Unfortunately, in India counseling is not an important part of the medical system, whereas it should be. Patients, caregivers, and family members requiring emotional and psychological guidance during such times is not uncommon. But this kind of guidance is often deemed unimportant and unasked for.

My sole reason for seeking external help was that I did not want to burden Tejas or any other family member with my negativity. Talking to a stranger made me feel less vulnerable and unvalidated. It created a space in my mind as I got things off my chest.



Towards the end of 2019 I did a pilot-scale survey on volunteers in palliative care. What inspires them? What motivates them to volunteer? Why did they begin volunteering? How do they feel emotionally and mentally as volunteers at a palliative centre? Most said volunteering gave them a purpose. They found satisfaction in helping others. Many started volunteering after a personal loss. I began volunteering some time at Cipla Palliative Center (CPC) in February 2019 with a focus on patient-relative interaction. And I have been privy to some remarkable stories! Patients and relatives spoke freely about struggles, regrets, love and privileges. To some I became a daughter, for others even a granddaughter. CPC gave me in return more love than the time I volunteered!


To say that I went through depression would be an understatement. To say that it is over would be a lie. Like it affected my mind, trauma and grief has had side-effects on my body. I went from being a sleepy head to an insomniac. There were nights when I felt afraid to fall asleep; scared of the nightmares. It increased the PCOS (polycystic ovarian syndrome) by several magnitudes, affecting the cycles and physiology! It made me prone to anxiety and stress.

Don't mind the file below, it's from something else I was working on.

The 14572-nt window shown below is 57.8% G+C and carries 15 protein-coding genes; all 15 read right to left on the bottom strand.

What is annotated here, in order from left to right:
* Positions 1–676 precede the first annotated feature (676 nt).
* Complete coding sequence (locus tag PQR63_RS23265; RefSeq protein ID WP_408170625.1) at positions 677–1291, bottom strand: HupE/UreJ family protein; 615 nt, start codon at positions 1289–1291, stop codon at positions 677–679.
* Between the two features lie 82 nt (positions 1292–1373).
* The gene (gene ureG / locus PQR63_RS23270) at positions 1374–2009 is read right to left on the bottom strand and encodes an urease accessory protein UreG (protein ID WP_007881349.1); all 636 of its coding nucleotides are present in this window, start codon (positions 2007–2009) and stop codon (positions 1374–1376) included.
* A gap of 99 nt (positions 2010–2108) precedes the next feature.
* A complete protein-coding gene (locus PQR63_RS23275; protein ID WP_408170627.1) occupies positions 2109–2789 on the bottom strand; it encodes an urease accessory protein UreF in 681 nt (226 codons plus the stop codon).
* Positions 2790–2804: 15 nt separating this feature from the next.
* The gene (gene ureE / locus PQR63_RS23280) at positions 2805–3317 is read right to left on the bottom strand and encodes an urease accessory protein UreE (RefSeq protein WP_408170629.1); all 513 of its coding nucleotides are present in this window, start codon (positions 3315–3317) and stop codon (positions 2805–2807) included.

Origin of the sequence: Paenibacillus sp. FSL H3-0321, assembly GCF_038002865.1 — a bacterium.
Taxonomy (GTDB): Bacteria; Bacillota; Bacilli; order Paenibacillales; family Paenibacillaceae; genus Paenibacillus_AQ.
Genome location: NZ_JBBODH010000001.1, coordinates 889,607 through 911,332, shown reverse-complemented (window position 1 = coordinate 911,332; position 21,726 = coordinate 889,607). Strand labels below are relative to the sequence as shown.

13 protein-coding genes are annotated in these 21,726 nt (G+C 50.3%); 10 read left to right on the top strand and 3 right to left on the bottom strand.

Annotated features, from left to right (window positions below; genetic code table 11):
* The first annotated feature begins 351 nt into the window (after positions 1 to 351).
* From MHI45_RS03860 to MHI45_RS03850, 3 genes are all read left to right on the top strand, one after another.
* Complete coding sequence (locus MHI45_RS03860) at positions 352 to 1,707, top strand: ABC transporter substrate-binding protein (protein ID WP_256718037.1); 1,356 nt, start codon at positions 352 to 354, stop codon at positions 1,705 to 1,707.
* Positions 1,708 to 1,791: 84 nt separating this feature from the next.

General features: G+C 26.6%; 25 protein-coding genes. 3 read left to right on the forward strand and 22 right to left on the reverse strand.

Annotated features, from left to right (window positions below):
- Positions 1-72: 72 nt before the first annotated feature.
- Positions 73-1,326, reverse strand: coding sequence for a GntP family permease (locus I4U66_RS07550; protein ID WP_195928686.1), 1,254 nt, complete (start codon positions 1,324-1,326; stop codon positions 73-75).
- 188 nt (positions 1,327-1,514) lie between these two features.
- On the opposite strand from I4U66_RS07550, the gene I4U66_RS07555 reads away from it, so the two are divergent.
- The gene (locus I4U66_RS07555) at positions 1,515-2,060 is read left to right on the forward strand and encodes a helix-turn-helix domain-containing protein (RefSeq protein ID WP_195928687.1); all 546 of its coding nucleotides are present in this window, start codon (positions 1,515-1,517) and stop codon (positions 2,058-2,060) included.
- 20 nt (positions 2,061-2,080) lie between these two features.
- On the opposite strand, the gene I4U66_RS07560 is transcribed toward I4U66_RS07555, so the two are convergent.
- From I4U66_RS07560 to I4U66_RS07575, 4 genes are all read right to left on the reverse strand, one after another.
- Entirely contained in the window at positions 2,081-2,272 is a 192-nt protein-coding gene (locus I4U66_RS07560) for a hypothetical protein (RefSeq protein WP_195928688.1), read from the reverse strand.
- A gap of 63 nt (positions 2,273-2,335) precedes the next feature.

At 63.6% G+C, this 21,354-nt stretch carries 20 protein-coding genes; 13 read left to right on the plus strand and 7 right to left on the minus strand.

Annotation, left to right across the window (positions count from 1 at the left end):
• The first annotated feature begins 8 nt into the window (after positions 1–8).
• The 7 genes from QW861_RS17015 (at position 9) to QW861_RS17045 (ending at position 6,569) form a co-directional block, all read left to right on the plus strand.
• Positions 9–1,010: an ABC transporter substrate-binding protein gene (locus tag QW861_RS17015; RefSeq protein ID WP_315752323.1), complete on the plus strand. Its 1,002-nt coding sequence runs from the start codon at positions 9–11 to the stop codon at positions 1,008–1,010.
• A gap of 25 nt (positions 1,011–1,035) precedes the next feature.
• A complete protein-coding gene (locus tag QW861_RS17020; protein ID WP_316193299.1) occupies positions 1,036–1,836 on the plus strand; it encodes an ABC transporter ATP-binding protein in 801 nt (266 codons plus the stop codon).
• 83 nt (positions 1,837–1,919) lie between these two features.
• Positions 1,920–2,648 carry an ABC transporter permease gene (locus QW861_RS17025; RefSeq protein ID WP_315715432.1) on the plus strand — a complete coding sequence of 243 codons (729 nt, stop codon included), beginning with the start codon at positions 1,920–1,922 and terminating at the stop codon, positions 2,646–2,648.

Reading, writing, running, counselling and volunteering were some of the ways I could channelize my pain and aggression. And although these contributed significantly to my healing process, there is no one way of healing. One may find art or meditation helpful. Irrespective of the means it is important to continue to heal. Also, there isn’t any timestamp. I am myself still in the process of healing, reeling from the aftereffects of sorrow and loss and struggling to overcome negative triggers.

Mark Manson, in one of his newsletters, says what doesn’t kill you only makes you stronger. We have to learn to grow again- grow from our pain. Grief awakens you deeply in ways that nothing else can, so much that you can feel the air you inhale and exhale. It’s really upto you to how to re-plant your life! So, whether in pain or joy remember to sow the seeds of remembrance, empathy and love. But most importantly, don’t give up on yourself.


A quote from the book The Art of Racing In The Rain by Garth Stein.